Global automobile sales plunged dramatically in the first half of the year as the coronavirus pandemic kept buyers out of showrooms. The market, which peaked several years ago, dropped to levels not seen since the Great Recession more than a decade ago.
Within this global picture are the distinct markets of internal combustion engines and electric vehicle drivetrains. And even within EVs there are three regional markets: China, Europe, and North America.
First, the total global numbers. Quarterly vehicle sales peaked at the end of 2016 at 22.7 million; last quarter, sales were 14.4 million, not quite two-thirds of what they were at their high.
On a year-on-year basis, sales dropped further — and faster — this year than during the global financial crisis of 2008-09. Sales in the fourth quarter of 2008 were down 21.1 percent from a year earlier; in the first quarter of 2020, they were down 25.3 percent, and were lower still in the second quarter.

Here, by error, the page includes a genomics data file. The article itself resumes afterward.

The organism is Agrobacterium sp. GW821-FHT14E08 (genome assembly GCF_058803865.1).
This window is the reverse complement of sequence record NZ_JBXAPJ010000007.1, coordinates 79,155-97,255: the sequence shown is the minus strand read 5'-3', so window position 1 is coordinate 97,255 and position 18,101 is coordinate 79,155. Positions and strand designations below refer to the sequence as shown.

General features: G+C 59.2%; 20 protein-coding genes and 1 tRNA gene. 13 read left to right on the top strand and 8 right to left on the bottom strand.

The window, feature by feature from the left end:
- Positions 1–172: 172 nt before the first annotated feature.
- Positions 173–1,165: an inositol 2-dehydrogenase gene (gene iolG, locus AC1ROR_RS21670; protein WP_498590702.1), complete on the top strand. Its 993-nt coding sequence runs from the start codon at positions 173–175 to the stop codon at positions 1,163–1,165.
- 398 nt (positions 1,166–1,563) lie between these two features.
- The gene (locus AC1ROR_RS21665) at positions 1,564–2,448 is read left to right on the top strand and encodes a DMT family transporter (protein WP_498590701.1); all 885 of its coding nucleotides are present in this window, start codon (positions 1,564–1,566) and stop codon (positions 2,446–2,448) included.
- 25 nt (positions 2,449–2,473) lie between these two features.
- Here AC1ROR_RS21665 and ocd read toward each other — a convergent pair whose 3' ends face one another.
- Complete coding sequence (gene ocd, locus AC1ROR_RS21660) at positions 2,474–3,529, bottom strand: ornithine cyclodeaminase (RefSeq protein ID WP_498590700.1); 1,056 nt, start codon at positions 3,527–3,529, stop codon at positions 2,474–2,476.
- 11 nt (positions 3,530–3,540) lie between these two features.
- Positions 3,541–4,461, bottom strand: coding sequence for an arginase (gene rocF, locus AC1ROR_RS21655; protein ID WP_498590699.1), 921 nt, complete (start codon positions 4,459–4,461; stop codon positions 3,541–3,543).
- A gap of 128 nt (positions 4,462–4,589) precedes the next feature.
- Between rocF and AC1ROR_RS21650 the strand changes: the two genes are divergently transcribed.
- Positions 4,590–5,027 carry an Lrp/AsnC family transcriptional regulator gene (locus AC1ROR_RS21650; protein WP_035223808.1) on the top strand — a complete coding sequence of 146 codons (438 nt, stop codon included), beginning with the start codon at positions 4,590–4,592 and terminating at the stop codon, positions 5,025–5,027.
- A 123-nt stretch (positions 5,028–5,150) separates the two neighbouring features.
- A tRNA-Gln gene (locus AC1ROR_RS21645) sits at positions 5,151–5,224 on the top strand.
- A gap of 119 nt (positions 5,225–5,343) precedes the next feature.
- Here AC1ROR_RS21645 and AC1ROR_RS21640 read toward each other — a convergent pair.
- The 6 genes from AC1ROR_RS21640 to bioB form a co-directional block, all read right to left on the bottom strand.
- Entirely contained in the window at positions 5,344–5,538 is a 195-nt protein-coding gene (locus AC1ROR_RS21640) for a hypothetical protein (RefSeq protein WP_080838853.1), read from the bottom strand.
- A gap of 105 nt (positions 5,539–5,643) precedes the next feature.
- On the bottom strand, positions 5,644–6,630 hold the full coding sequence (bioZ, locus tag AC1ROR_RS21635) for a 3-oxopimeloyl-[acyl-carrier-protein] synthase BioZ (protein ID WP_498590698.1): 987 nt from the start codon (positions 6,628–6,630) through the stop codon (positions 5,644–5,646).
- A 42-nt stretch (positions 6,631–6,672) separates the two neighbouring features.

Combined, EVs are still only 4.8 percent of total vehicle sales, but their performance stands out because in the first and second quarters they dropped less –just 15 percent — which qualifies as outperforming.
In North America, EV sales fell more than internal combustion vehicle sales; in China, where internal combustion sales actually rose in the second quarter compared with a year earlier, they fell much more (see table, below).
And then there’s Europe — or at least its 16 major markets, not including Moldova, Lichtenstein. Europe had both the largest decline in internal combustion sales, down 56 percent year on year, and a similarly humongous increase in EV sales up 46 percent.
Europe’s sales “exceeded our expectations,” said BloombergNEF. More importantly, “the combination of new stimulus programs, new model launches, and automakers pushing to hit their carbon dioxide